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Home » Parents »

Testimony: Rima S.


Name: Rima S.
Age: 45
Date: 29 October 2022
Location: Azzun, West Bank
Event: Night raid / child arrest

On 29 October 2022, Israeli soldiers entered a home in Azzun at 4:00 a.m. and arrested a 17-year-old minor. The soldiers remained in the house for 2 hours assaulting the family and damaging property.

I woke up at around 4:00 a.m. to the sound of a loud explosion. I jumped out of bed and found my younger children, aged 6, 11 and 12 years, already in my bedroom terrified and shouting “soldiers … soldiers”. Within a minute about 30 Israeli soldiers had spread out all over our home, including some female soldiers. 
My older children came out of their bedrooms one by one. I stood by my bedroom door and asked the soldiers what they were doing inside our house at 4:00 a.m. The soldiers were tense and immediately started to push us around aggressively.
One of the female soldiers grabbed my 22-year-old daughter by her arm and twisted one of her fingers out of its joint. It swelled up and caused her pain. Then the soldier pushed her down to the floor. We were all screaming in shock not believing what were seeing. 
At the same time other soldiers wanted to push me into one of the rooms and lock the door and separate me from my children. I resisted with all my might and strained my ankle. A female soldier then punched me in the chest and caused me a lot of pain. I was not able to take a deep breath for a whole week. 
Then a soldier asked me to collect all our mobile phones and identity cards but did not allow me to leave the room to get them. We were all stressed and in shock, so much so that we could not easily find our identity cards or remember where we had kept them. It was olive harvest season and we spent most of our days in the fields harvesting olives and we did not take our identity cards with us so they were not in their usual places. The raid couldn’t have come at a worse time. 
The soldiers then started to search our home, throwing everything on the floor and deliberately breaking shelves, turning chairs and couches upside down and throwing the contents of the cupboards and wardrobes on the floor. Within a few minutes the house was trashed. My kitchen pots were dented, my daughter’s bridal gifts were thrown off the top of the wardrobe and broken, all our clothes were on the floor.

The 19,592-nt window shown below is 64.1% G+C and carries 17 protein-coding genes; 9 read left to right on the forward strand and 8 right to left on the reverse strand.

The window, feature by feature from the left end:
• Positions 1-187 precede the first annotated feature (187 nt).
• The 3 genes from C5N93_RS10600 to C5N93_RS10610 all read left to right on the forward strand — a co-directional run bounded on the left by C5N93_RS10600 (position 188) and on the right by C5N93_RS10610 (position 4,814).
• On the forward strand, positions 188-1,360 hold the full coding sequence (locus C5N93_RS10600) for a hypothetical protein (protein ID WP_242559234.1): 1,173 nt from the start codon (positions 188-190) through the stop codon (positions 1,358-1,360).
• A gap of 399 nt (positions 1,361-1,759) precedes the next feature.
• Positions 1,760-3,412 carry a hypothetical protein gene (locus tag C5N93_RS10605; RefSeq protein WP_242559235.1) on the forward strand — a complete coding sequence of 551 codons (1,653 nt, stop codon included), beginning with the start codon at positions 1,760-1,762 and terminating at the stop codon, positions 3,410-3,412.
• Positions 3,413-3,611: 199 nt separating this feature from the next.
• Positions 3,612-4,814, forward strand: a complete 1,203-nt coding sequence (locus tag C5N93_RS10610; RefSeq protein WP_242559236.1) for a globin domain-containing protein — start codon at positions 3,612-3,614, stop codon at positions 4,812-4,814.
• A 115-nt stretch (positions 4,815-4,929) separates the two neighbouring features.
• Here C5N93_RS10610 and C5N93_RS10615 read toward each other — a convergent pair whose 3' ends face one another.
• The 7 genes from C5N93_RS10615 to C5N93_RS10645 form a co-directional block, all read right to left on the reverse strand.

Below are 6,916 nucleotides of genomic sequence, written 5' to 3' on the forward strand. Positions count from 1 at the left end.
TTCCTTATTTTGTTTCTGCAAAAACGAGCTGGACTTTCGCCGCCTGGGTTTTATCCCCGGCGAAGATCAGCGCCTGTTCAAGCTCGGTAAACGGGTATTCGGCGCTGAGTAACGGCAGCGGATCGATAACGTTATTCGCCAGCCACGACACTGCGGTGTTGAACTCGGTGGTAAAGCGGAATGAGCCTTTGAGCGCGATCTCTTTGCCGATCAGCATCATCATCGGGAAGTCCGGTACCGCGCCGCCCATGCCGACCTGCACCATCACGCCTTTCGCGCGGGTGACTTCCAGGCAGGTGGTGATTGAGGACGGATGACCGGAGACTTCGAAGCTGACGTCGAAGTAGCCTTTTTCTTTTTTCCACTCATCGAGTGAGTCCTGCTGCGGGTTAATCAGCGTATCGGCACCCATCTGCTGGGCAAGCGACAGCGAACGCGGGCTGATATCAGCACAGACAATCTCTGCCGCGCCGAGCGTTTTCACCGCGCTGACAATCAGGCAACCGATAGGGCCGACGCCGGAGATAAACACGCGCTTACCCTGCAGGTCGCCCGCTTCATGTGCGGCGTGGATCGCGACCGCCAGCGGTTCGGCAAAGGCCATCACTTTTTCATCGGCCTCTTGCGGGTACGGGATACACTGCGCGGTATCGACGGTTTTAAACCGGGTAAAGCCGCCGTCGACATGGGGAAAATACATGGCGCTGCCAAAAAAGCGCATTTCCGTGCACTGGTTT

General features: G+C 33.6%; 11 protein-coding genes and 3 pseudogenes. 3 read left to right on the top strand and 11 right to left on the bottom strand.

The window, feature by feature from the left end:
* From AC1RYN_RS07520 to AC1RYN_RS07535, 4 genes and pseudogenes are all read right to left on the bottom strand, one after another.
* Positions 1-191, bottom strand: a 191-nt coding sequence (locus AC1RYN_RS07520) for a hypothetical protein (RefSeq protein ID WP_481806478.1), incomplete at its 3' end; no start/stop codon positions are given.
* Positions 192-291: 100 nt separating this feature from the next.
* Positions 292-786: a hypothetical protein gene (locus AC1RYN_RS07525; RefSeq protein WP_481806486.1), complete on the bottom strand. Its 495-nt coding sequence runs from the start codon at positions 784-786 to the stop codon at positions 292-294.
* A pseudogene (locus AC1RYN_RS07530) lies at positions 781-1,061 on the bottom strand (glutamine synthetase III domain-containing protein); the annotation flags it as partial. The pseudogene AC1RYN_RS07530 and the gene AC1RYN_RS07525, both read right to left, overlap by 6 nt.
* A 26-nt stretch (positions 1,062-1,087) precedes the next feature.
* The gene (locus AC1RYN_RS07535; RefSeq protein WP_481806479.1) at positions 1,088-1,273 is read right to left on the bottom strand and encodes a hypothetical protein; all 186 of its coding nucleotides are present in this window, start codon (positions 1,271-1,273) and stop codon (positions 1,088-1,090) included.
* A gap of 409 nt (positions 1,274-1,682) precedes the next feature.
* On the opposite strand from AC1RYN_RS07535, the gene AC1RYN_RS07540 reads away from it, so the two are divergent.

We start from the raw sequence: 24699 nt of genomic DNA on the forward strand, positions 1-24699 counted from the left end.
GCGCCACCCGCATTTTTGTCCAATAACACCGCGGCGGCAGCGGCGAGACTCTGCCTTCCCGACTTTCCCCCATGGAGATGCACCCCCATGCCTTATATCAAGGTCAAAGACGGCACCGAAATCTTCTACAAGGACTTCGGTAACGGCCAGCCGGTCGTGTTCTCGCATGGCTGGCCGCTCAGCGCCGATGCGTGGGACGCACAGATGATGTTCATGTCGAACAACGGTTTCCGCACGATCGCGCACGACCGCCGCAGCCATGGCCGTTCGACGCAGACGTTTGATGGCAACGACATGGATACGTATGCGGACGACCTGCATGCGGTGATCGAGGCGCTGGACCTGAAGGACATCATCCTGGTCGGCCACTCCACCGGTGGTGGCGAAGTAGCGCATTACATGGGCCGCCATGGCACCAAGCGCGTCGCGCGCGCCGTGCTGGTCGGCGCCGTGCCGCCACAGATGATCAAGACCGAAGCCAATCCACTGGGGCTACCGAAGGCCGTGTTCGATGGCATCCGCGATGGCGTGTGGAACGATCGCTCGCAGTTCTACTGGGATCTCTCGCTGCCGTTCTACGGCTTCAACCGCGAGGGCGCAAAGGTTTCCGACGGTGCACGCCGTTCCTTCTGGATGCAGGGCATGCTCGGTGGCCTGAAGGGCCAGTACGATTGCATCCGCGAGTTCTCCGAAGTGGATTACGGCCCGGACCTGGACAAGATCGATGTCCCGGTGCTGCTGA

I was worried that they might spill our freshly pressed olive oil but thankfully the olive oil containers got covered under the blankets and duvets which the soldiers threw off our beds. 
Meanwhile the other soldiers continued to assault us. A female soldier hit my 14-year-old daughter and pushed her aggressively. When my 19-year-old son tried to intervene to protect his sister, another soldier pushed him to the floor and tied his hands behind his back. When my 12-year-old son tried to intervene, a soldier slapped him hard on the face causing his lip to bleed. 
The soldiers then pushed my 22-year-old son into the small area outside the bathroom, and pushed my 16-year old son into his bedroom and forced him to sit on his bed. We were all screaming and shouting, trying to defend ourselves. It was chaotic and tense, and we felt like we were in the middle of a battle field, not in our own home. 
The soldiers remained inside our house for about two hours. When my husband came back from dawn prayers at the mosque they would not let him enter his own home.
After about two hours one of the soldiers told us they wanted to arrest our 17-year-old son. They did not give us any documents and did not tell us where they were taking him or why. By the time they left we were all completely drained. I cried my eyes out as they took my son away on foot to the nearby settlement of Karni Shomron. 
I could not sleep or eat for three days. It took us a month to tidy up our house and restore some order. The lock on our front door was completely destroyed; the metal parts were turned into very small pieces of metal, the size of sand grains. We were without a lock for three months and we pushed a couch against the door each night. We had to replace the front door and some chairs and pots and pans which cost us a lot of money.
This was the most aggressive night raid I have experienced, but it was not the first time our house was raided by Israeli soldiers. Our house has been raided dozens of times over the last 10 years or so, on average the army comes twice a year. After each raid my younger children refuse to sleep in their own bedrooms for fear that the soldiers will come at night. When they finally calm down and go back to sleeping in their own beds, the soldiers come again and the cycle repeats.
I wake up multiple times each night, listening carefully to the sounds outside our house and inspecting my children’s’ bedrooms to make sure they are all safe. The sound of wind and rain wakes me up. My sleep is shallow and interrupted; I don't feel safe in my own home.